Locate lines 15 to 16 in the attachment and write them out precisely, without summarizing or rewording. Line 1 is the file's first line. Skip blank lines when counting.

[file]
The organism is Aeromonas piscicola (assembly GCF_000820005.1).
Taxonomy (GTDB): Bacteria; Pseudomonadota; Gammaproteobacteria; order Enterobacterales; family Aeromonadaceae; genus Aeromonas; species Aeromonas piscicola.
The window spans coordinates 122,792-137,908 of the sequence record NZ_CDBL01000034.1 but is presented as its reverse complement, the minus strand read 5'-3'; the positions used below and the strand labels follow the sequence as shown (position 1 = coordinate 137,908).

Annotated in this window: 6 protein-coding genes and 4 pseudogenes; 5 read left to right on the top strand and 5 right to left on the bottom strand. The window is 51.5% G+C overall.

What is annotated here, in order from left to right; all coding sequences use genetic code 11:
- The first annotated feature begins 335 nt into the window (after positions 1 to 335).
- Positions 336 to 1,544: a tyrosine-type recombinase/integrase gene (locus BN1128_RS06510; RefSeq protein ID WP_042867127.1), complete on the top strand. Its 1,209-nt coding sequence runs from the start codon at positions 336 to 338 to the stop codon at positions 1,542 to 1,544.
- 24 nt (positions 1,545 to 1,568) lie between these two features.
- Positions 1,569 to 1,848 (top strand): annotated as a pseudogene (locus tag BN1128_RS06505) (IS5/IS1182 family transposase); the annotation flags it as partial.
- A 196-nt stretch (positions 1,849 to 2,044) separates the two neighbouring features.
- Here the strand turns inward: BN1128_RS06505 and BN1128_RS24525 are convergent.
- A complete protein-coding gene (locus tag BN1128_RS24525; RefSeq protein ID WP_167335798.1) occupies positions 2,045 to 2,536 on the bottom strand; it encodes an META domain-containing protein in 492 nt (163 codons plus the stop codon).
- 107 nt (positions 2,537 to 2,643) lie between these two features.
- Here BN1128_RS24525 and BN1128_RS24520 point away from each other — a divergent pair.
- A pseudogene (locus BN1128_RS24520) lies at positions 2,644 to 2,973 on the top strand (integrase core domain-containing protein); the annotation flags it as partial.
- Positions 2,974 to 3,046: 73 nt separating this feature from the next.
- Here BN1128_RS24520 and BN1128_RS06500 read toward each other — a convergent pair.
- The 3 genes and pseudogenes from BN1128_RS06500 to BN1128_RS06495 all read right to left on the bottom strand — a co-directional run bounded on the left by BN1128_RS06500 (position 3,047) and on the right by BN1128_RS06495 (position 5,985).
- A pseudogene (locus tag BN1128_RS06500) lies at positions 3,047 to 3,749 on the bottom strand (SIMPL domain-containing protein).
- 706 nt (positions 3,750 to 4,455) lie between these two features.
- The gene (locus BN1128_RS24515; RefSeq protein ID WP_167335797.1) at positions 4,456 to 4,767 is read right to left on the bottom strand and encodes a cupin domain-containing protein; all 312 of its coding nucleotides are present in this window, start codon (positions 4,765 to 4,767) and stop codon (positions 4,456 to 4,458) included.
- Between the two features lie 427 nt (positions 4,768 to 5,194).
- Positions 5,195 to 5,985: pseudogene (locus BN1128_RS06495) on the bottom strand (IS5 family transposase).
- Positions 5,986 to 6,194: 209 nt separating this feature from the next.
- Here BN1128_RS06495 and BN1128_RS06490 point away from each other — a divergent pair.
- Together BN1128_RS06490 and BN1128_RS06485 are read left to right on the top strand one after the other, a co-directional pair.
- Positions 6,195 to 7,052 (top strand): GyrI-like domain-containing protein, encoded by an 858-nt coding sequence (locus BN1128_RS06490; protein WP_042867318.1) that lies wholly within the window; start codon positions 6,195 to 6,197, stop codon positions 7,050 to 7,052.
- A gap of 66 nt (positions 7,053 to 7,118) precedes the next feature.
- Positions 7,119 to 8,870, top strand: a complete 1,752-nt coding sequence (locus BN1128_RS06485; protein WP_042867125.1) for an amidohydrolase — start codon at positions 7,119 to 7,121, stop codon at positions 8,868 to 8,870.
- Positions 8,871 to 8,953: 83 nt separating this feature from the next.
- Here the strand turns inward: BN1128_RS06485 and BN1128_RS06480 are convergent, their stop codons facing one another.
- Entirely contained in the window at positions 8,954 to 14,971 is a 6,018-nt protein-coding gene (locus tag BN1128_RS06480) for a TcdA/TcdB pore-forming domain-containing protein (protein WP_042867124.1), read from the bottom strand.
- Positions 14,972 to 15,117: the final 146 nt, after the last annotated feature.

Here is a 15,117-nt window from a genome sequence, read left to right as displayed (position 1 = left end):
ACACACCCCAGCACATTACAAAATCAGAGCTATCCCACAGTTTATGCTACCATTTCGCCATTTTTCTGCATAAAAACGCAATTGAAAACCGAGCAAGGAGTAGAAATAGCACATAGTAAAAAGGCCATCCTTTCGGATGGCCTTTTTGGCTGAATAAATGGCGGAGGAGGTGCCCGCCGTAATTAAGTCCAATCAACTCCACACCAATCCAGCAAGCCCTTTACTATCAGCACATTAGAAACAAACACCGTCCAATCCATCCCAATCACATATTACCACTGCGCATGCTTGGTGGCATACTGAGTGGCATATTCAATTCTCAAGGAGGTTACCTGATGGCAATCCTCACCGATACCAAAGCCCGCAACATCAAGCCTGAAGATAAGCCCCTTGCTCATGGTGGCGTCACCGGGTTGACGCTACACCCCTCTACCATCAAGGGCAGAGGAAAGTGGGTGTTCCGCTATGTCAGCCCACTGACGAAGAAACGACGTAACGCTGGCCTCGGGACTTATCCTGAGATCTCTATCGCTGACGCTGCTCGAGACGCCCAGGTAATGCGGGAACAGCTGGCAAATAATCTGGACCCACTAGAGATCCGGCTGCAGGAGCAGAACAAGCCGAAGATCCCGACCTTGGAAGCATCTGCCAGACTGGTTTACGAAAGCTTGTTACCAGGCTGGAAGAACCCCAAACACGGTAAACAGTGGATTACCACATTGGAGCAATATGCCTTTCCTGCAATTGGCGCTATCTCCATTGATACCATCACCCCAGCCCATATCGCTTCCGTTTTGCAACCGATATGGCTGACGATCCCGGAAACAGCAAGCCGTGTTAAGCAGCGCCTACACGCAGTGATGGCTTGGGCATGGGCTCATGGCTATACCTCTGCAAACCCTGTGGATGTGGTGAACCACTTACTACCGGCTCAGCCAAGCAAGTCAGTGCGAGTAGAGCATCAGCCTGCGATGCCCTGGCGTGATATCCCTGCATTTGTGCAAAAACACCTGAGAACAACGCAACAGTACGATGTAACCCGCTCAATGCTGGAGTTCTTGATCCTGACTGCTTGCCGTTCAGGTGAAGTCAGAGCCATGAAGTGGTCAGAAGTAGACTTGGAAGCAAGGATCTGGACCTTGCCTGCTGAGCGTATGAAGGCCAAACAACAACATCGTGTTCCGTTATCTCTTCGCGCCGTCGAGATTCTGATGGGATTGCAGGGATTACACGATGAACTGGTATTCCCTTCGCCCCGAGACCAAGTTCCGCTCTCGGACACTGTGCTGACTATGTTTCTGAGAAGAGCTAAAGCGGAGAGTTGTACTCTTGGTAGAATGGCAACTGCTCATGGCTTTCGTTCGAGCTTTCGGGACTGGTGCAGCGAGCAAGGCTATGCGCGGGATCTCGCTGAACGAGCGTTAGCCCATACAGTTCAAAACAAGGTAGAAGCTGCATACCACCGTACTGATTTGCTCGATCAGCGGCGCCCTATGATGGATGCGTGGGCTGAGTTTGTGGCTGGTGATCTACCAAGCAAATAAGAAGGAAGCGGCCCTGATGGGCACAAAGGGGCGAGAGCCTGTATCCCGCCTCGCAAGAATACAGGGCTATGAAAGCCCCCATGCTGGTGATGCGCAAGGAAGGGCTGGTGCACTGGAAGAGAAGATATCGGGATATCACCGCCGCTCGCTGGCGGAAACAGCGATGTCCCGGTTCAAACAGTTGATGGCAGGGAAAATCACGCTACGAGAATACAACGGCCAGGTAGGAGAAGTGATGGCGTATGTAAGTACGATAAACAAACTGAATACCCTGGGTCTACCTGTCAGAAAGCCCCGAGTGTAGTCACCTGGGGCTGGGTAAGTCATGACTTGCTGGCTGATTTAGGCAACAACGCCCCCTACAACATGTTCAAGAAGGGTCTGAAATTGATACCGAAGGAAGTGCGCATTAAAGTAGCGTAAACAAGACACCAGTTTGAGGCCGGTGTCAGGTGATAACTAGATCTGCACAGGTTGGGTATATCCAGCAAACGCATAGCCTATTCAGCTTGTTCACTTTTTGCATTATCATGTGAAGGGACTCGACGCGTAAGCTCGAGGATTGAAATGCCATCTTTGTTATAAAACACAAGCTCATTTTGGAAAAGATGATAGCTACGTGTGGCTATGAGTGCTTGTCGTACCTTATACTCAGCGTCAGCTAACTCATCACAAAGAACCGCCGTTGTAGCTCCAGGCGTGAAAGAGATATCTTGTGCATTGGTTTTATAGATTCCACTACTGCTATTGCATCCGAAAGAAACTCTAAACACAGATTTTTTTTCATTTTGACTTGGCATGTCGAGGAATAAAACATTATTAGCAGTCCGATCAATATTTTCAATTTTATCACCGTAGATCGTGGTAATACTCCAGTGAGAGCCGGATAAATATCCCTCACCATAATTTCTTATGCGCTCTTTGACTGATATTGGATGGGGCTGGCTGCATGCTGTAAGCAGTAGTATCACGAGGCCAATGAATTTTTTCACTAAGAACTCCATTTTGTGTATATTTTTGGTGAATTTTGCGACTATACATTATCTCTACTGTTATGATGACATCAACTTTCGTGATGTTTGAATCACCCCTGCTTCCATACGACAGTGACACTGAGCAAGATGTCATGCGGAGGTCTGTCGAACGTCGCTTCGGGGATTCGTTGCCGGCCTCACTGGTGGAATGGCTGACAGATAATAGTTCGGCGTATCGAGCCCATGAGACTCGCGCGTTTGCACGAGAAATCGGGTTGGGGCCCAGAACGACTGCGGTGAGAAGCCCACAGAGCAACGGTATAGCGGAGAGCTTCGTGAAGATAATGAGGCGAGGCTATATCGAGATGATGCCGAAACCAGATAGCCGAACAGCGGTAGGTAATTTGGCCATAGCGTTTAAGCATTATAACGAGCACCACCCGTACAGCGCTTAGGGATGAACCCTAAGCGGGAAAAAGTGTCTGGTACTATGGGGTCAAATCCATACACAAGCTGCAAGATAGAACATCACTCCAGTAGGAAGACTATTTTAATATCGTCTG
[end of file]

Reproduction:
- A pseudogene (locus BN1128_RS24520) lies at positions 2,644 to 2,973 on the top strand (integrase core domain-containing protein); the annotation flags it as partial.
- Positions 2,974 to 3,046: 73 nt separating this feature from the next.